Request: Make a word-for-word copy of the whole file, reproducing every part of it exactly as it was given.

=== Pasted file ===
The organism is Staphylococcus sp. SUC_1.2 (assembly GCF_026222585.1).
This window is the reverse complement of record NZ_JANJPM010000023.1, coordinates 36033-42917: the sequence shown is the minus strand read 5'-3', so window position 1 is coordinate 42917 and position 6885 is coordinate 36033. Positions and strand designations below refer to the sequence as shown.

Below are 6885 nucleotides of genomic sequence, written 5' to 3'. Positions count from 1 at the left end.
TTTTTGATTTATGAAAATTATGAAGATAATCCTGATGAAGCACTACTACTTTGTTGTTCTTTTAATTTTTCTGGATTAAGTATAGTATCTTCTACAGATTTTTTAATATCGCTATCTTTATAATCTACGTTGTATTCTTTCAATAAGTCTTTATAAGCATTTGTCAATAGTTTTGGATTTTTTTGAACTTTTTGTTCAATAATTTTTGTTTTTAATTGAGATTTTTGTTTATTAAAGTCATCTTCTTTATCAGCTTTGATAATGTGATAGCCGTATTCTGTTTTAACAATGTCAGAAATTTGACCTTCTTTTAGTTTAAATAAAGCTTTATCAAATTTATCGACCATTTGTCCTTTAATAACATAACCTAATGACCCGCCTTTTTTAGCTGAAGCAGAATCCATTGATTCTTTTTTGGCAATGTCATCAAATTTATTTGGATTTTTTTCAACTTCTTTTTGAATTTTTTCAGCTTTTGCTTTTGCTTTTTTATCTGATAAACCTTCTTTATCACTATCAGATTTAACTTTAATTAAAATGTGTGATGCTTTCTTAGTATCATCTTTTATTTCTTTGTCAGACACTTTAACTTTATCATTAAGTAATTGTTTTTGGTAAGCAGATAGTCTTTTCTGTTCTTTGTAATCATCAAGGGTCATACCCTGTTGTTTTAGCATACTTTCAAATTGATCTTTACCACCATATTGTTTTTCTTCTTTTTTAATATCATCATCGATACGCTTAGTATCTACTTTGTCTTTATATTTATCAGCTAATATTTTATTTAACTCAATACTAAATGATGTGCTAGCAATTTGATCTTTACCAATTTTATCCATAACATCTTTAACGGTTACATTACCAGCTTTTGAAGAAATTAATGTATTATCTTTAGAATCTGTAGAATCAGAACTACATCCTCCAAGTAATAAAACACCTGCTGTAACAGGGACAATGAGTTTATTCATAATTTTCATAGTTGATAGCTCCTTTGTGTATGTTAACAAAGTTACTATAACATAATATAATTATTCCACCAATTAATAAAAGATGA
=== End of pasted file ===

The organism is Staphylococcus sp. SUC_1.2 (assembly GCF_026222585.1).
This window is the reverse complement of record NZ_JANJPM010000023.1, coordinates 36033-42917: the sequence shown is the minus strand read 5'-3', so window position 1 is coordinate 42917 and position 6885 is coordinate 36033. Positions and strand designations below refer to the sequence as shown.

Below are 6885 nucleotides of genomic sequence, written 5' to 3'. Positions count from 1 at the left end.
TTTTTGATTTATGAAAATTATGAAGATAATCCTGATGAAGCACTACTACTTTGTTGTTCTTTTAATTTTTCTGGATTAAGTATAGTATCTTCTACAGATTTTTTAATATCGCTATCTTTATAATCTACGTTGTATTCTTTCAATAAGTCTTTATAAGCATTTGTCAATAGTTTTGGATTTTTTTGAACTTTTTGTTCAATAATTTTTGTTTTTAATTGAGATTTTTGTTTATTAAAGTCATCTTCTTTATCAGCTTTGATAATGTGATAGCCGTATTCTGTTTTAACAATGTCAGAAATTTGACCTTCTTTTAGTTTAAATAAAGCTTTATCAAATTTATCGACCATTTGTCCTTTAATAACATAACCTAATGACCCGCCTTTTTTAGCTGAAGCAGAATCCATTGATTCTTTTTTGGCAATGTCATCAAATTTATTTGGATTTTTTTCAACTTCTTTTTGAATTTTTTCAGCTTTTGCTTTTGCTTTTTTATCTGATAAACCTTCTTTATCACTATCAGATTTAACTTTAATTAAAATGTGTGATGCTTTCTTAGTATCATCTTTTATTTCTTTGTCAGACACTTTAACTTTATCATTAAGTAATTGTTTTTGGTAAGCAGATAGTCTTTTCTGTTCTTTGTAATCATCAAGGGTCATACCCTGTTGTTTTAGCATACTTTCAAATTGATCTTTACCACCATATTGTTTTTCTTCTTTTTTAATATCATCATCGATACGCTTAGTATCTACTTTGTCTTTATATTTATCAGCTAATATTTTATTTAACTCAATACTAAATGATGTGCTAGCAATTTGATCTTTACCAATTTTATCCATAACATCTTTAACGGTTACATTACCAGCTTTTGAAGAAATTAATGTATTATCTTTAGAATCTGTAGAATCAGAACTACATCCTCCAAGTAATAAAACACCTGCTGTAACAGGGACAATGAGTTTATTCATAATTTTCATAGTTGATAGCTCCTTTGTGTATGTTAACAAAGTTACTATAACATAATATAATTATTCCACCAATTAATAAAAGATGA